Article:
Those who are likely to take risks and have poor impulse control are more likely to try drugs or addictive substances. Risk-taking personalities continuously seek something that fuels them. A study suggests that these individuals might have higher levels of dopamine in the brain. This makes them have a lower sensitivity to dopamine’s effects, which means they need more intense experiences to feel the pleasure that dopamine causes. When they try drugs and alcohol, they might need higher doses of these substances to experience the same feelings as someone with normal dopamine levels.
Also known as the disconnected trait, these are individuals who have difficulty with social interactions. At the same time, they may suffer from anxiety, depression, or both. Most of the time, these individuals will try to self-medicate and manage their symptoms with alcohol or drugs that help them dull those feelings. Eventually, their self-medication practice builds up their tolerance and potentially could lead them to addiction.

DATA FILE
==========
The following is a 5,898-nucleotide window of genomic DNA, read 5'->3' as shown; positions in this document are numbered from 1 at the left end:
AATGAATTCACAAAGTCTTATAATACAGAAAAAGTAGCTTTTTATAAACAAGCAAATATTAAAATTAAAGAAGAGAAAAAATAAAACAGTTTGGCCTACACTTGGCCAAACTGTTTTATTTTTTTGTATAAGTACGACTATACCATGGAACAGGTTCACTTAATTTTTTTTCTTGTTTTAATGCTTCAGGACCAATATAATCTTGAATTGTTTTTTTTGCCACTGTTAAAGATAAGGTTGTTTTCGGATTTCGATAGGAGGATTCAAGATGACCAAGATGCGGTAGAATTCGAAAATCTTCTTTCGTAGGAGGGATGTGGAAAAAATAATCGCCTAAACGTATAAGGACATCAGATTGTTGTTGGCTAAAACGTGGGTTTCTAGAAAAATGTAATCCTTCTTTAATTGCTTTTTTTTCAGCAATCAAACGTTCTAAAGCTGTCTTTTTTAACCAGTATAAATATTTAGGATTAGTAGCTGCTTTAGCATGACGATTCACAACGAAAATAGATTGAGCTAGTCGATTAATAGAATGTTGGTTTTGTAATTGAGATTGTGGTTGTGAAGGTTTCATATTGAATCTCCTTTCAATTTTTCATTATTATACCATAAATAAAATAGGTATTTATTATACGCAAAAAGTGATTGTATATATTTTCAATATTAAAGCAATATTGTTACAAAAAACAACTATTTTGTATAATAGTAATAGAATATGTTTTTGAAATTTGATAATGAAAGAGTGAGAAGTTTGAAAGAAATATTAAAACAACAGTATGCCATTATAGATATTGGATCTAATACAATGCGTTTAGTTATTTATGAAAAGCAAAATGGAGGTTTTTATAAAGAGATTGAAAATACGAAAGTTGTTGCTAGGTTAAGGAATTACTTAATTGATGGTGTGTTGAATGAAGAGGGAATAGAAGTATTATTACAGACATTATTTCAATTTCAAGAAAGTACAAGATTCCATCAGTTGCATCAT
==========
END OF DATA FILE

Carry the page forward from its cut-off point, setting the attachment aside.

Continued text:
The closest trait to an “addictive personality.” People think addiction is only related to a lack of impulse control. Still, frequently those who are too rigid managing their impulses end up using drugs and alcohol as a manifestation of an obsessive-compulsive behavior pattern. Addiction usually becomes a compulsion to use the substances, rather than an urge to try something new. The obsessive often maintain habitual behaviors that are likely to develop an addiction.
Healthy Ways to Manage an Addictive Personality
Beyond the genetics of addiction and environmental factors, researchers are noticing that an inability to regulate behavior around the anticipation of receiving rewards is linked to addiction development. However, today, we know that addiction is a progressive, complex, and ever-evolving disease that can’t be traced back to a single cause.
There are ways to manage these impulses for someone who has difficulty controlling their impulses, whether it’s compulsive comfort eating, obsession with social media, or gambling.
- Practice mindfulness meditation, yoga, relaxation, exercise, and other therapeutic activities.